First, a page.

Studies in Europe have shown differences in access to healthcare and maternal and child health indicators between migrant women and non-migrant women, nevertheless, Sexual, Reproductive and Gender Health Rights (SRGHR) of forcibly displaced women is an issue rather unresearched at the southern European border, the Canary Islands. The aim of this research is to know the perspective of these women on their needs on SRGH and the access barriers they face during the COVID-19 pandemic. Forcibly displaced women arrived at the Canary Islands are highly vulnerable to the COVID-19 pandemic. This is due to, on the one hand, to the conditions of the migration journey and secondly to the conditions in which they are living once they arrive. The measures adopted to address health protection in this context presumably do not guarantee access to SRGHR, and already underestimate need.
Is access to STI prevention methods, maternal health, chosen maternity, abortion, STI prevention and menstrual health, among others, guaranteed for these women today? Let’s hear what they have to say about it. It is an emergency to make the needs of forcibly displace women visible. To generate knowledge on their needs of SSGHR and to recognize gender as a key factor on the access to women’s health, are necessary conditions to change. And change is urgent, now.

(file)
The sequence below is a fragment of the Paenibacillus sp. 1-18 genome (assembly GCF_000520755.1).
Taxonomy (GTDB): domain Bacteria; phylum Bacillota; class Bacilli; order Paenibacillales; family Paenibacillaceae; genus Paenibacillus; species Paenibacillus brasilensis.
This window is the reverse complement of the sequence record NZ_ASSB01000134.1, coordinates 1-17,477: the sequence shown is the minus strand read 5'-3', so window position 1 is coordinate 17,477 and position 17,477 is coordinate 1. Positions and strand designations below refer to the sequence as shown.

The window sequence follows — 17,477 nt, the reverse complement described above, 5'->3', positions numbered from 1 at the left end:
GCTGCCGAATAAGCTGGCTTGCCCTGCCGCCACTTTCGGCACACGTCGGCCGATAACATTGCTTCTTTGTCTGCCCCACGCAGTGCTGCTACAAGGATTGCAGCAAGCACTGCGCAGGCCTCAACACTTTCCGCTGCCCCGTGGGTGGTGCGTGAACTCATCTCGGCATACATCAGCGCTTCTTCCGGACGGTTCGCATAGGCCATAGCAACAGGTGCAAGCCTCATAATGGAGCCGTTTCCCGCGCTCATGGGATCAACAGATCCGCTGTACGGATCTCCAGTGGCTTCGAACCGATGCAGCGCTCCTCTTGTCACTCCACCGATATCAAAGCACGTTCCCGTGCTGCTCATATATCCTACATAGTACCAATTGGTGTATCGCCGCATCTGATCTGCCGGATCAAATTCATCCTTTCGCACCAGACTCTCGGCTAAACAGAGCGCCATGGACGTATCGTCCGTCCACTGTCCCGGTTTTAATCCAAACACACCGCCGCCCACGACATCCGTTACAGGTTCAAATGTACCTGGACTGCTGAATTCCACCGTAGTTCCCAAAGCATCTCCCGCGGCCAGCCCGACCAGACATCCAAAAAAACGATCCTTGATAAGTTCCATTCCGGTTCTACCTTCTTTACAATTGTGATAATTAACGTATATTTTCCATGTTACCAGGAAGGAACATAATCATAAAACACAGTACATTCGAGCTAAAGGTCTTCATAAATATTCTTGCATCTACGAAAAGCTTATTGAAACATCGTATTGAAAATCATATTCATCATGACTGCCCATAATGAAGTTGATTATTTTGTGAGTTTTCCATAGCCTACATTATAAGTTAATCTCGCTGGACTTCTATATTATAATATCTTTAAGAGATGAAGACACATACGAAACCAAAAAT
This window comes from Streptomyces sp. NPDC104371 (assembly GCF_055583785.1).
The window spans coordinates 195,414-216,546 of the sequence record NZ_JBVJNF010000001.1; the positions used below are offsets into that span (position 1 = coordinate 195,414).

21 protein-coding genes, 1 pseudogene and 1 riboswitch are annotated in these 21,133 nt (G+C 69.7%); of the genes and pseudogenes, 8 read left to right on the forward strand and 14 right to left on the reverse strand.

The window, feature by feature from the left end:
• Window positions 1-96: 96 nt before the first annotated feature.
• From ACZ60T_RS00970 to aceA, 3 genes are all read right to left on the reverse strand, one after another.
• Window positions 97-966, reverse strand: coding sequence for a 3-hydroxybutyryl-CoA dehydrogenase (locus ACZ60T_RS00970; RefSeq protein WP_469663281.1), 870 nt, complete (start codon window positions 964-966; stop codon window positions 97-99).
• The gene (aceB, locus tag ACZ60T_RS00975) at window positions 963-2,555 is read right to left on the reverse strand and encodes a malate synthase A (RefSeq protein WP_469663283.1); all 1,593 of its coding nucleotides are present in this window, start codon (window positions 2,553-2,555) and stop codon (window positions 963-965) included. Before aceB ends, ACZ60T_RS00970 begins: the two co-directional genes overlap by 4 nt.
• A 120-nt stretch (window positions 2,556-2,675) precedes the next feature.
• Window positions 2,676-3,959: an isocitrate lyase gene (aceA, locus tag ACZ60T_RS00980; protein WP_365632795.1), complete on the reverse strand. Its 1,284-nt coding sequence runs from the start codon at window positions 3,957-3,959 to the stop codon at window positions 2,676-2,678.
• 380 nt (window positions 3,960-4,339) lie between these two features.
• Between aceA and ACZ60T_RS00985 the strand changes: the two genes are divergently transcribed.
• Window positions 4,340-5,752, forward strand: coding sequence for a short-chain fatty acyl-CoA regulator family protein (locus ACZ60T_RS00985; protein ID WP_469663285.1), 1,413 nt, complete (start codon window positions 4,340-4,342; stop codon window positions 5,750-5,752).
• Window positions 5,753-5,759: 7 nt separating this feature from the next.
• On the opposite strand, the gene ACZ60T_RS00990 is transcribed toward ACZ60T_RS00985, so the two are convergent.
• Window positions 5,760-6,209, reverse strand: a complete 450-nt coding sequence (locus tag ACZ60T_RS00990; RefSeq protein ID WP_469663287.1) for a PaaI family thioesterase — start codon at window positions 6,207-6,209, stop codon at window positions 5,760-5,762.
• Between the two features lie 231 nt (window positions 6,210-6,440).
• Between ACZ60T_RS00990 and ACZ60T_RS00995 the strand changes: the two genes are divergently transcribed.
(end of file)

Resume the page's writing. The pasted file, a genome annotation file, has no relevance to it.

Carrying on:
Esperanza Basurto Alcalde
Esperanza Basurto Alcalde is graduated on International Relations and has two master’s studies on Gender and on International Cooperation for Development. She has worked for international NGOs as Medics of the World and Population Council on the study of reproductive health of migrant women in the southern border of Mexico. After years abroad, she is back to Spain now. She is currently studying a PhD on Sociology and Social Anthropology at Universidad Complutense, while she works abroad as college professor at National Autonomous University of México. She teaches Gender on International Relations and Violence Against Women.